Also, if you do encounter issues, you can mark those projects as “always build”, which means ReSharper Build doesn’t apply heuristics, and lets msbuild run the project as normal.

      • ian says:

        November 4, 2015

        I just loaded the Xamarin starter Snake project and it refuses to build using Resharper build because “building from the command line requires a business license”.

        FYI.

  3. MichaelD! says:

    October 15, 2015

    +1 to the AssemblyVersion * support.

    Otherwise, this sounds fantastic. MSBuild is a terrible technology and should be gutted from the inside out. Or really, in any manner possible. Looks like it has already begun to do just that. 😛

    • Matt Ellis says:

      October 16, 2015

      Hi Michael. Take a look to the reply above about AssemblyVersion wildcard support. We need to take assembly version into account when looking at the public API, but it can be worked around during development builds. How does that sound?

  4. Jan Kratochvil says:

    October 15, 2015

    Will building UWP apps using .NET Native be supported?
    That’d be awesome as currently as the .NET Native build pipeline is currently not very performant.

    • Matt Ellis says:

      October 19, 2015

      As long as the UWP build process is normal msbuild tasks and targets, then it will work. As I understand it, the .net native compilation only applies in Release mode, while Debug mode is normal .net compilation, so building in Debug mode should be faster than Release mode even without ReSharper Build.

  5. tobi says:

    October 15, 2015

    Fantastic! I hope JetBrains will expand even further and cover even more of what developers do all day.

  6. The Morning Brew - Chris Alcock » The Morning Brew #1948 says:

    October 16, 2015

    […] Introducing ReSharper Build – Matt Ellis […]

  7. jalpesh vadgama says:

    October 16, 2015

    Looks great. Definitely a productivity booster.

  8. Markus says:

    October 16, 2015

    Does ReSharper Build also work with VS2013? Or only with VS2015?

    • Matt Ellis says:

      October 19, 2015

      We’re still testing full compatibility, but ReSharper Build works with all versions of Visual Studio that ReSharper itself supports, so that’s VS2010, VS2012, VS2013 and VS2015. Of course, if you encounter any issues with a particular version of Visual Studio, please let us know.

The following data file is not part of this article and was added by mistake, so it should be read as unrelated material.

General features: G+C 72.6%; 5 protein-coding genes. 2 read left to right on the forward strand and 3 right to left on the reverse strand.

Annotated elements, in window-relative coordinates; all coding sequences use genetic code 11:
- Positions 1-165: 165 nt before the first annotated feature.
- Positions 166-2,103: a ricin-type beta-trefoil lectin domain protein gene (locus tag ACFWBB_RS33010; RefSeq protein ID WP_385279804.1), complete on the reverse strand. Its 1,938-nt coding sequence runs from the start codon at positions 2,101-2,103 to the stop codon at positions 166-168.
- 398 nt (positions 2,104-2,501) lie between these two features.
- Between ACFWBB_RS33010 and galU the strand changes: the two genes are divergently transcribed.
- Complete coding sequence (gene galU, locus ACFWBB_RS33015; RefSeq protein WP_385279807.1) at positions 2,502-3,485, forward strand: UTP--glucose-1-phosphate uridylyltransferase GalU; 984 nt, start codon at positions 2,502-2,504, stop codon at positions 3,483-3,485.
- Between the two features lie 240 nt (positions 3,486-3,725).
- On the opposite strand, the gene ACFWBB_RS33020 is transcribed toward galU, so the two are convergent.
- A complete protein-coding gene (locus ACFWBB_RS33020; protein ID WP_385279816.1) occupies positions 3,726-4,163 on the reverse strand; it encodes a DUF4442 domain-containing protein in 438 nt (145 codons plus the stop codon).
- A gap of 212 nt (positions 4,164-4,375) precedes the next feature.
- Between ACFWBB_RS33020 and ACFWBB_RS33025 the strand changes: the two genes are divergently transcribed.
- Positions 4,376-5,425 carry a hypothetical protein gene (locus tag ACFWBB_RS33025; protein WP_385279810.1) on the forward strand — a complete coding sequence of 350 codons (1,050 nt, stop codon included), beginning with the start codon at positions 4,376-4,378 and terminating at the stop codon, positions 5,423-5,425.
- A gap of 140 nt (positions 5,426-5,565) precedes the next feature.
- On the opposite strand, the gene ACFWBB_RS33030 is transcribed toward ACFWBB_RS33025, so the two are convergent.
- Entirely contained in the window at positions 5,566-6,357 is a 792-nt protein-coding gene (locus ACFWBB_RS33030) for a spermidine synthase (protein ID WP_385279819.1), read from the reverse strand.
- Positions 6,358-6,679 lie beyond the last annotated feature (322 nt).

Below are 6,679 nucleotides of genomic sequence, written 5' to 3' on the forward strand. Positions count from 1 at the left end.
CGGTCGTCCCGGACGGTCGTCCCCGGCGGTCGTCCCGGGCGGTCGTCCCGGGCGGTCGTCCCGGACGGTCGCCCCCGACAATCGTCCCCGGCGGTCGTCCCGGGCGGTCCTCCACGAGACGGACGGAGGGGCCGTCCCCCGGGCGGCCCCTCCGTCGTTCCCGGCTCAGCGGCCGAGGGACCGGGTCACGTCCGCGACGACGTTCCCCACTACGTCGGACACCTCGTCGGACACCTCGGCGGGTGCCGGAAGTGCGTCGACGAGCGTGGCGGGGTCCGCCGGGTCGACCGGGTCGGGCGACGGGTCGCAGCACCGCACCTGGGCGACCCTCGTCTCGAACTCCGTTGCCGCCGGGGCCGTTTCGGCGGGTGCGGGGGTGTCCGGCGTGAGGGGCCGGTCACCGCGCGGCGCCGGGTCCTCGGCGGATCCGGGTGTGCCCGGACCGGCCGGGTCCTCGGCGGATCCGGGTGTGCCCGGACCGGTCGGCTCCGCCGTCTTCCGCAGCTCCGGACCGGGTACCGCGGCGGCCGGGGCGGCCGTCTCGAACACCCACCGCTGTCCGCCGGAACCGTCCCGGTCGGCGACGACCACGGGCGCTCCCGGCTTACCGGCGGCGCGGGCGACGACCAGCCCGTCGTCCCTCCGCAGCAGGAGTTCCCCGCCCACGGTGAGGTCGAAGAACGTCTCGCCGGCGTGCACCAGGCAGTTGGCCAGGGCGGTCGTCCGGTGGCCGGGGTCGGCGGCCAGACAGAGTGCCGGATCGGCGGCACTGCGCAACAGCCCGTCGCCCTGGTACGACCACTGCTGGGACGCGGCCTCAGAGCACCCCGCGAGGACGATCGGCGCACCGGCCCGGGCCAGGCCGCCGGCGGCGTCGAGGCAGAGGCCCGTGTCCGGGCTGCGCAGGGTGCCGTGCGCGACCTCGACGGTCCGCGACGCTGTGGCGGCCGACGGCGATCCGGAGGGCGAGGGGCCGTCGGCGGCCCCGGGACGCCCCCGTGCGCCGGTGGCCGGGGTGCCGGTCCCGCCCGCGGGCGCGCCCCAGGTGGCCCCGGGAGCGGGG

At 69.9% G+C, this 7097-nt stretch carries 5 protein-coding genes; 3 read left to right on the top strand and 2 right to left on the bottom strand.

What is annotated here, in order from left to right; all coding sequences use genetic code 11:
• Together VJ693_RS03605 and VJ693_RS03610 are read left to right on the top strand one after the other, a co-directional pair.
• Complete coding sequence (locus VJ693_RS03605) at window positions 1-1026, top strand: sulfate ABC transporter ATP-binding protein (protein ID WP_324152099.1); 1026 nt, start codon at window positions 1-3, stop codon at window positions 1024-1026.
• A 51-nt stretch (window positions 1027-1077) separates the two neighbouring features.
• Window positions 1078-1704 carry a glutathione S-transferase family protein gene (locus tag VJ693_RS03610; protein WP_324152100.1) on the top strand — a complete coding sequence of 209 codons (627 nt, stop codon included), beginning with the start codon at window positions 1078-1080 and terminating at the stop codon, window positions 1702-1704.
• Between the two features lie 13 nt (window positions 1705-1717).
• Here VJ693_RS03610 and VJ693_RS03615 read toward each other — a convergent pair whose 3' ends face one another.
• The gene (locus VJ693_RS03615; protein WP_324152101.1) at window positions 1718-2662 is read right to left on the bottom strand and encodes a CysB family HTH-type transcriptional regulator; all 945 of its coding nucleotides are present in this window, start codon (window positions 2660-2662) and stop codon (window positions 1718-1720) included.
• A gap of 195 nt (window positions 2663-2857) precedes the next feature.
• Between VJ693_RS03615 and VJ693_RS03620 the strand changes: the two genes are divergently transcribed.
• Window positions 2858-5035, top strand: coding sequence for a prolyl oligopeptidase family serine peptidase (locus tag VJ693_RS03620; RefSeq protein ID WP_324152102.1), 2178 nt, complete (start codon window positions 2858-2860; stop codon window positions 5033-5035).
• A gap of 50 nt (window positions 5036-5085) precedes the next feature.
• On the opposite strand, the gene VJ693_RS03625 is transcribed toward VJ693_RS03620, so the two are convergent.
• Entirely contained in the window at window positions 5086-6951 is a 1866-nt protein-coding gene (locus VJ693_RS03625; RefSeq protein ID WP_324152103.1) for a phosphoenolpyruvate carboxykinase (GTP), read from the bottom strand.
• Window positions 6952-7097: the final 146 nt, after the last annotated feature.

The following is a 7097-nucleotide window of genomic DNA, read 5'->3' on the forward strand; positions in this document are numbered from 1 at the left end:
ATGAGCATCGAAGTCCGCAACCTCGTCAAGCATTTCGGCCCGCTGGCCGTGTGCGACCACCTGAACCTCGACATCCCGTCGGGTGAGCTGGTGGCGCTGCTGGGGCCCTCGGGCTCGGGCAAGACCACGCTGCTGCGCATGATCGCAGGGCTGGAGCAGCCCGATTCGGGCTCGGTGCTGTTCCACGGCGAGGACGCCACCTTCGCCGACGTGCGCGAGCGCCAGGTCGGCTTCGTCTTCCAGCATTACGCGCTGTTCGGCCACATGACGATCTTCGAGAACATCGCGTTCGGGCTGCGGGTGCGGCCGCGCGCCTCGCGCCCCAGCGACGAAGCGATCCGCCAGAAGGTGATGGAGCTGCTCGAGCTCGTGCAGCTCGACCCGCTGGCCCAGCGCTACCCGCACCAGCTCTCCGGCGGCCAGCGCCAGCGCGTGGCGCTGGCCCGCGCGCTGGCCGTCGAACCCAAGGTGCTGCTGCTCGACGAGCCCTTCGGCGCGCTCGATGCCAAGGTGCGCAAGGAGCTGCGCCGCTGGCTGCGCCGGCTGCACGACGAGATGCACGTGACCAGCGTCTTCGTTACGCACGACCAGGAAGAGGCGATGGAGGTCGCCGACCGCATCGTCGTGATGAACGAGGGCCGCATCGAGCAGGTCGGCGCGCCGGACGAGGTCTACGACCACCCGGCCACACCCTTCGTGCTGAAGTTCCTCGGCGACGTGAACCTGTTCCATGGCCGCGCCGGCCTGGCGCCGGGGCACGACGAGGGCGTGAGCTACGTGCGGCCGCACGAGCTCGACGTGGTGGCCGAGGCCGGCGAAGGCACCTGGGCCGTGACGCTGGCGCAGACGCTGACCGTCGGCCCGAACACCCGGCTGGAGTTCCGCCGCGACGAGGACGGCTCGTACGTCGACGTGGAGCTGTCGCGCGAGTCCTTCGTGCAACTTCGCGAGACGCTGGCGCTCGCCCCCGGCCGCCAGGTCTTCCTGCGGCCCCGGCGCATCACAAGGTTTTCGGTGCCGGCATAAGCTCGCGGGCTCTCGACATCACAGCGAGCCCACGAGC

• Markus says:

        October 22, 2015

        I didn’t try it yet. I jst wanted to ask if it is generally possible.
        Nice to hear that also older VS versions support ReSharper Build. I will tray it as soon as ReSharper 10 is released…

  9. Dew Drop – October 16, 2015 (#2113) | Morning Dew says:

    October 16, 2015

    […] Introducing ReSharper Build (Matt Ellis) […]

  10. Jirka says:

    October 16, 2015

    It would be fine to extend this example by providing concrete measure on Resharper solution itself. If i am right, it is about 200 projects, so there is space for measurements. Isn’t it?

    • Jirka says:

      October 16, 2015

      i mean performance improvement measures…

      • Matt Ellis says:

        October 19, 2015

        Hi Jirka. I’m afraid we don’t really have any performance figures to hand – the performance improvements depend very much on the scenario of the build (rebuild, tests, public API changes, etc.).

        But you can check out this gif of fixing a bug, recompiling and running tests in a ReSharper solution made up of 541 projects. It’s pretty quick 🙂

  11. Richard Moss says:

    October 16, 2015

    One thing I liked about the sadly defunct .NET Demon was that it automatically rebuilt each time I saved a file – I really miss this in VS2015 and even now I still forget regularly to manually build and wonder why my changes haven’t been applied.

    Is build-on-save something that this tool will offer?

    Thanks;
    Richard Moss

    • Matt Ellis says:

      October 19, 2015